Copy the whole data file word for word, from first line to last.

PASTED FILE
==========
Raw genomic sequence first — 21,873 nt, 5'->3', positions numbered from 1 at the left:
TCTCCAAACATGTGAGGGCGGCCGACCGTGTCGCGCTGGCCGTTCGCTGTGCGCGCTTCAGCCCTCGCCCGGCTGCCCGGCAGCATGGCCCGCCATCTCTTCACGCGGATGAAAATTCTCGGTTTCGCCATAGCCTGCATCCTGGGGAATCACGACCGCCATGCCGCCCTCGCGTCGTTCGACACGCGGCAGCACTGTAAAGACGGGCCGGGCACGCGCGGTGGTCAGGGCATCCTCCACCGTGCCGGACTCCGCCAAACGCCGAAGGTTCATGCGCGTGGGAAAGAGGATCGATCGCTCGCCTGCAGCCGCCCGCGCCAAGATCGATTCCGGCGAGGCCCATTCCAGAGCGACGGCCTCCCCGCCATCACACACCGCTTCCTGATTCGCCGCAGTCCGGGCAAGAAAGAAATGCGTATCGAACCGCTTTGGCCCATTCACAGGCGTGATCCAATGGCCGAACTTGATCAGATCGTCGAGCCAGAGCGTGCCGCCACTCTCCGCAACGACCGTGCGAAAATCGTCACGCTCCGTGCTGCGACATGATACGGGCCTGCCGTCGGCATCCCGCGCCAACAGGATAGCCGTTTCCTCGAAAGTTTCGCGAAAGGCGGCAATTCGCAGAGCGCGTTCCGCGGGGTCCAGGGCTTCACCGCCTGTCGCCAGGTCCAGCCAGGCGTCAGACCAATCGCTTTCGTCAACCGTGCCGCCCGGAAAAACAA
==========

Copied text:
Raw genomic sequence first — 21,873 nt, 5'->3', positions numbered from 1 at the left:
TCTCCAAACATGTGAGGGCGGCCGACCGTGTCGCGCTGGCCGTTCGCTGTGCGCGCTTCAGCCCTCGCCCGGCTGCCCGGCAGCATGGCCCGCCATCTCTTCACGCGGATGAAAATTCTCGGTTTCGCCATAGCCTGCATCCTGGGGAATCACGACCGCCATGCCGCCCTCGCGTCGTTCGACACGCGGCAGCACTGTAAAGACGGGCCGGGCACGCGCGGTGGTCAGGGCATCCTCCACCGTGCCGGACTCCGCCAAACGCCGAAGGTTCATGCGCGTGGGAAAGAGGATCGATCGCTCGCCTGCAGCCGCCCGCGCCAAGATCGATTCCGGCGAGGCCCATTCCAGAGCGACGGCCTCCCCGCCATCACACACCGCTTCCTGATTCGCCGCAGTCCGGGCAAGAAAGAAATGCGTATCGAACCGCTTTGGCCCATTCACAGGCGTGATCCAATGGCCGAACTTGATCAGATCGTCGAGCCAGAGCGTGCCGCCACTCTCCGCAACGACCGTGCGAAAATCGTCACGCTCCGTGCTGCGACATGATACGGGCCTGCCGTCGGCATCCCGCGCCAACAGGATAGCCGTTTCCTCGAAAGTTTCGCGAAAGGCGGCAATTCGCAGAGCGCGTTCCGCGGGGTCCAGGGCTTCACCGCCTGTCGCCAGGTCCAGCCAGGCGTCAGACCAATCGCTTTCGTCAACCGTGCCGCCCGGAAAAACAA